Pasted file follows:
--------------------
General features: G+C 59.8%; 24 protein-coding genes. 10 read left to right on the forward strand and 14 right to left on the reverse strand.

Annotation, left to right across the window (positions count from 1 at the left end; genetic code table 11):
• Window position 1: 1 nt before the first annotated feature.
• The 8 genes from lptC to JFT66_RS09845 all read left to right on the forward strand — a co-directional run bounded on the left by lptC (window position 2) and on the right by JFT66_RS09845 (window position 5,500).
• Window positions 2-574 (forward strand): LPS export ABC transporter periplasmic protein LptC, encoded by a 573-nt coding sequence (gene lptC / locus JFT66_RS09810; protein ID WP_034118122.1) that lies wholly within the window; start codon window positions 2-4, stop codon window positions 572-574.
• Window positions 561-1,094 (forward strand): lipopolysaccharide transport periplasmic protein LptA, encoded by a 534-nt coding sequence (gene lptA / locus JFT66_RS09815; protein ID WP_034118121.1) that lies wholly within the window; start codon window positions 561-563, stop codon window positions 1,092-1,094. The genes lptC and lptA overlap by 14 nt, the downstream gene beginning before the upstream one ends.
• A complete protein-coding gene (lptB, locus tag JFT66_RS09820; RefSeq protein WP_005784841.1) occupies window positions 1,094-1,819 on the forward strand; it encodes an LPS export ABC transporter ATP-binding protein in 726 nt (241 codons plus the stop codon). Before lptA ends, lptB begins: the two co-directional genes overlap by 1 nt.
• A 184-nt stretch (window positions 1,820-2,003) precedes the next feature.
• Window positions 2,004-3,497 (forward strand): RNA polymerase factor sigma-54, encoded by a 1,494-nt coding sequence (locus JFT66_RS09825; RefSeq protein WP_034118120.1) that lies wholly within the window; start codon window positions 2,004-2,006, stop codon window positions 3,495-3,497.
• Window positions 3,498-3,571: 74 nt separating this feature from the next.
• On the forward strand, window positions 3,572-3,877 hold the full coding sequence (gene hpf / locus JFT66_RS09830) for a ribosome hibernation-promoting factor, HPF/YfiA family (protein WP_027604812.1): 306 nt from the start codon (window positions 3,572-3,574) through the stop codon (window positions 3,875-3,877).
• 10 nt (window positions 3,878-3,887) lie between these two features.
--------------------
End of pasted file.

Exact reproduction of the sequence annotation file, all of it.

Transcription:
General features: G+C 59.8%; 24 protein-coding genes. 10 read left to right on the forward strand and 14 right to left on the reverse strand.

Annotation, left to right across the window (positions count from 1 at the left end; genetic code table 11):
• Window position 1: 1 nt before the first annotated feature.
• The 8 genes from lptC to JFT66_RS09845 all read left to right on the forward strand — a co-directional run bounded on the left by lptC (window position 2) and on the right by JFT66_RS09845 (window position 5,500).
• Window positions 2-574 (forward strand): LPS export ABC transporter periplasmic protein LptC, encoded by a 573-nt coding sequence (gene lptC / locus JFT66_RS09810; protein ID WP_034118122.1) that lies wholly within the window; start codon window positions 2-4, stop codon window positions 572-574.
• Window positions 561-1,094 (forward strand): lipopolysaccharide transport periplasmic protein LptA, encoded by a 534-nt coding sequence (gene lptA / locus JFT66_RS09815; protein ID WP_034118121.1) that lies wholly within the window; start codon window positions 561-563, stop codon window positions 1,092-1,094. The genes lptC and lptA overlap by 14 nt, the downstream gene beginning before the upstream one ends.
• A complete protein-coding gene (lptB, locus tag JFT66_RS09820; RefSeq protein WP_005784841.1) occupies window positions 1,094-1,819 on the forward strand; it encodes an LPS export ABC transporter ATP-binding protein in 726 nt (241 codons plus the stop codon). Before lptA ends, lptB begins: the two co-directional genes overlap by 1 nt.
• A 184-nt stretch (window positions 1,820-2,003) precedes the next feature.
• Window positions 2,004-3,497 (forward strand): RNA polymerase factor sigma-54, encoded by a 1,494-nt coding sequence (locus JFT66_RS09825; RefSeq protein WP_034118120.1) that lies wholly within the window; start codon window positions 2,004-2,006, stop codon window positions 3,495-3,497.
• Window positions 3,498-3,571: 74 nt separating this feature from the next.
• On the forward strand, window positions 3,572-3,877 hold the full coding sequence (gene hpf / locus JFT66_RS09830) for a ribosome hibernation-promoting factor, HPF/YfiA family (protein WP_027604812.1): 306 nt from the start codon (window positions 3,572-3,574) through the stop codon (window positions 3,875-3,877).
• 10 nt (window positions 3,878-3,887) lie between these two features.